I don’t know how much the Pirates organization can do to assist Diaz in a safe return of his mother and ultimately getting both of them out of Venezuela and into the United States. Thoughts and prayers for Diaz and his family during this difficult time. I hate to politicize this but I’d much rather see the Pirates put their effort towards getting Diaz and his mother to the U.S. safely, then ever see Kang set foot in the U.S., let alone play for the Pirates, simply because he was a dumbass.

Scott K

Takes a special kind of evil person to participate in the kidnapping of a 72-year old woman.

Sad an elderly woman can’t live peacefully in her home in this country, just because her son happens to be in MLB. Chavez, his successor, and their supporters have turned this country into a living nightmare.

Praying for her safe return.

Tim S

I am a little surprised by his mother’s age. What a terrible thing.


Man, this is just terrible….Side note – Mom’s 72, have to wonder if Elias is really 27.

Travis P

Hurdle is 60…he has a 15 yr old and a middle school son. We should probably check their ages too.


A bit different for women. Quite often menopause affects childbearing in the mid 40s, certainly by 50 in most cases.


Yo. My wife, 3 years ago, delivered a beautiful baby girl at 45.5 years of age. It can happen. Not offended. Just sayin’! 🙂


I thought the same thing! But still terrible news. Hope she is okay.


comment image


Thank the lord our government is actively working to curtail such unsafe practices from these shithole countries.

Kevin O

I just want to say i love you guys (in an admiration of an economics conversation on a baseball platform kind of way) and would enjoy discussing economics, as well as Pirates baseball, in Bradenton this spring if anyone will be in the area for a few beer?. I’ve been a subscriber for a few years and am fortunate enough to have recently moved to FLA. Let me know if anyone will be around.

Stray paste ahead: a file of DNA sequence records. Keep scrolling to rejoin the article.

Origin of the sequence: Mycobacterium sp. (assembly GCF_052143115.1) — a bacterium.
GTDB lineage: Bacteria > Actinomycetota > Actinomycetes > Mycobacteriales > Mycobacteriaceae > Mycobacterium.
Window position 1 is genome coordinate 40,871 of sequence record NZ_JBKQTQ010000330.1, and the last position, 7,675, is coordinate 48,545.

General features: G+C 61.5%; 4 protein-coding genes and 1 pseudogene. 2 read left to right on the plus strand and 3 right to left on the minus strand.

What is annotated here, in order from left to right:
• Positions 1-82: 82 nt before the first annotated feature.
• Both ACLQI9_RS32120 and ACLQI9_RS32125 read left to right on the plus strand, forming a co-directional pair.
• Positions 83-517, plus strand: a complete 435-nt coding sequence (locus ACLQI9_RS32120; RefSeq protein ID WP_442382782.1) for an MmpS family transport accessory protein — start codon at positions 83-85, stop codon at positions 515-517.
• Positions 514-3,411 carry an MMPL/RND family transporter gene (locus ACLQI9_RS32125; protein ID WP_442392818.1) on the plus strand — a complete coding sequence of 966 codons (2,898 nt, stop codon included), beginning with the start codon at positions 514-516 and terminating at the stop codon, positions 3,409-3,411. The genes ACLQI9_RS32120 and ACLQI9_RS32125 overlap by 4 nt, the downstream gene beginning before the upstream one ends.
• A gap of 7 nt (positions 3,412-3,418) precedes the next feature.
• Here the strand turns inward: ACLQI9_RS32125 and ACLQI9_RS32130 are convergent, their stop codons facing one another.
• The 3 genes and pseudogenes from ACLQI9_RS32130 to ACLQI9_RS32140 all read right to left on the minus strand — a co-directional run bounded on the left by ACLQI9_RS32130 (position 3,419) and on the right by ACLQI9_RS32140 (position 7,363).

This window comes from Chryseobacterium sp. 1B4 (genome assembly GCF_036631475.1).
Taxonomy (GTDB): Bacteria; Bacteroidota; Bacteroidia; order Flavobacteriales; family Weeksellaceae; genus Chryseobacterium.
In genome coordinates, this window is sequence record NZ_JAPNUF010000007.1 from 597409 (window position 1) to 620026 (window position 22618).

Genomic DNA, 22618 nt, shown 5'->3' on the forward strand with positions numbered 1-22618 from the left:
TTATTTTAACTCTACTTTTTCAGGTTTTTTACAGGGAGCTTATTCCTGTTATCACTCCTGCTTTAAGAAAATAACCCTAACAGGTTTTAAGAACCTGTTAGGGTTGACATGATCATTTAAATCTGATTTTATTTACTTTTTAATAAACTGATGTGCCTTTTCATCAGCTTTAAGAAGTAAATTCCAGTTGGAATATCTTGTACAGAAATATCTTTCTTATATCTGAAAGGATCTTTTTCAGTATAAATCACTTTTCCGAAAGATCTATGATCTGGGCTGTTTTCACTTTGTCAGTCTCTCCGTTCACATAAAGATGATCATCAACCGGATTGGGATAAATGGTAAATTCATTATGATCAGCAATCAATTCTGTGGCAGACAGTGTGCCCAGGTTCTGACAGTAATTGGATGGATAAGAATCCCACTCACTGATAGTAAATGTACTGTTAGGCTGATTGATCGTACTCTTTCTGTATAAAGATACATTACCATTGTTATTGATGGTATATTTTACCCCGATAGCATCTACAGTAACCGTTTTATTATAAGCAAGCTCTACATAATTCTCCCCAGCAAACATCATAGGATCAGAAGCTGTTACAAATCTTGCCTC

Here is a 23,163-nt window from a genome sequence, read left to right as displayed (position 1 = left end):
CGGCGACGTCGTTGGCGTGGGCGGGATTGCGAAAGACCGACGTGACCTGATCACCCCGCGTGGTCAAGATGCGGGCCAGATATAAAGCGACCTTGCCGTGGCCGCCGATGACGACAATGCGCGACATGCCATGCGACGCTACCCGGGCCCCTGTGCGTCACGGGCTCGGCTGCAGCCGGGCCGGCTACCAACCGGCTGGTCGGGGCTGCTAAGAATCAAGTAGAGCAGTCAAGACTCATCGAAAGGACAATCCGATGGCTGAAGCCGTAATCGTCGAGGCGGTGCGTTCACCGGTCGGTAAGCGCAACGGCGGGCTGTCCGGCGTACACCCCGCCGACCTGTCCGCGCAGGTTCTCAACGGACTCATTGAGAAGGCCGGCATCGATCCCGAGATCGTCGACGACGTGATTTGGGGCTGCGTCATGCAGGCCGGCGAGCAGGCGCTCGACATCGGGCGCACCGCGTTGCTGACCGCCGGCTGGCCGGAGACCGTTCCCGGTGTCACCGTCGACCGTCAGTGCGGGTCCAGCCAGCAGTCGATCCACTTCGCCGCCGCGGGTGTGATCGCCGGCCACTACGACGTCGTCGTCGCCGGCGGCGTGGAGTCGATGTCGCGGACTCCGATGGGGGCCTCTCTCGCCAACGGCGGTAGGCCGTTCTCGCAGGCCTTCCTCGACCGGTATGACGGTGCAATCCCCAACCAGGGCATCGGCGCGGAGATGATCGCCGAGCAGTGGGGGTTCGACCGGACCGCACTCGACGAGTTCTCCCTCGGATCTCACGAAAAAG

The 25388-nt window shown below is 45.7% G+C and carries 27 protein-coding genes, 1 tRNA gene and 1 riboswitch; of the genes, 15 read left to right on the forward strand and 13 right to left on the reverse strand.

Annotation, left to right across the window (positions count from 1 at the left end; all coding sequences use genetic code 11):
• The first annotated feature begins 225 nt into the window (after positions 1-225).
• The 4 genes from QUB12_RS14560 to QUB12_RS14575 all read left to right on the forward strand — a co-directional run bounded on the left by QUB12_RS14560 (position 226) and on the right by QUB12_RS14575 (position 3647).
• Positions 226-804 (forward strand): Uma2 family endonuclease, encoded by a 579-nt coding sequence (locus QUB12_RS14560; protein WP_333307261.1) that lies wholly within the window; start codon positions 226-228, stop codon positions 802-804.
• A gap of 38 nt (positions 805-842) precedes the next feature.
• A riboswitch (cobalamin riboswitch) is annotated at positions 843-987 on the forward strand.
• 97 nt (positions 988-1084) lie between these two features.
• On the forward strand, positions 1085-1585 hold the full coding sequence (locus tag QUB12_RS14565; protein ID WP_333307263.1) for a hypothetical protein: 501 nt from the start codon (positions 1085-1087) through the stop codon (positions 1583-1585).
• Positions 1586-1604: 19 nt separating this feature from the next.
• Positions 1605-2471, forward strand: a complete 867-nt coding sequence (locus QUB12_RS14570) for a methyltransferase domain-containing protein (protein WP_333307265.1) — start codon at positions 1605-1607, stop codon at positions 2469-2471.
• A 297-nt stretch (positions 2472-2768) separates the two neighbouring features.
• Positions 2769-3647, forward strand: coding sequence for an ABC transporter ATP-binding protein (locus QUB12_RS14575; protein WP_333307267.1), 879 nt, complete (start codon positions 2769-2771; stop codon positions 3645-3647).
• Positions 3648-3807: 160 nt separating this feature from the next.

*Thoughts and prayers to Elias, mother, and family.


Wish I could make it down; enjoy!

Scott K

You’re not seriously blaming our country, and our politicians, for the problems which exist in Venezuela?

The truth is poverty, and the pain and suffering associated with it, has been the norm in recorded history. The Capitalist system with limited government involvement through regulation and taxation is the primary reason our country is spared from this type of reality.


The problems in China, India, and Russia all existed before they started switching to a larger Capitalist society. You can’t blame Capitalism for that. Just because you switch to a Capitalist society is not going to magically get rid of poverty over night. It takes time to decrease poverty.

When I was in India last month there were news reports of how even though their GDP was at 7.6, and poverty had made huge drops, down from over 25% to 14% poverty.
Poverty was still a big problem in India. The best way to solve poverty is a strong economy, and the best way to a strong economy is thru Capitalism.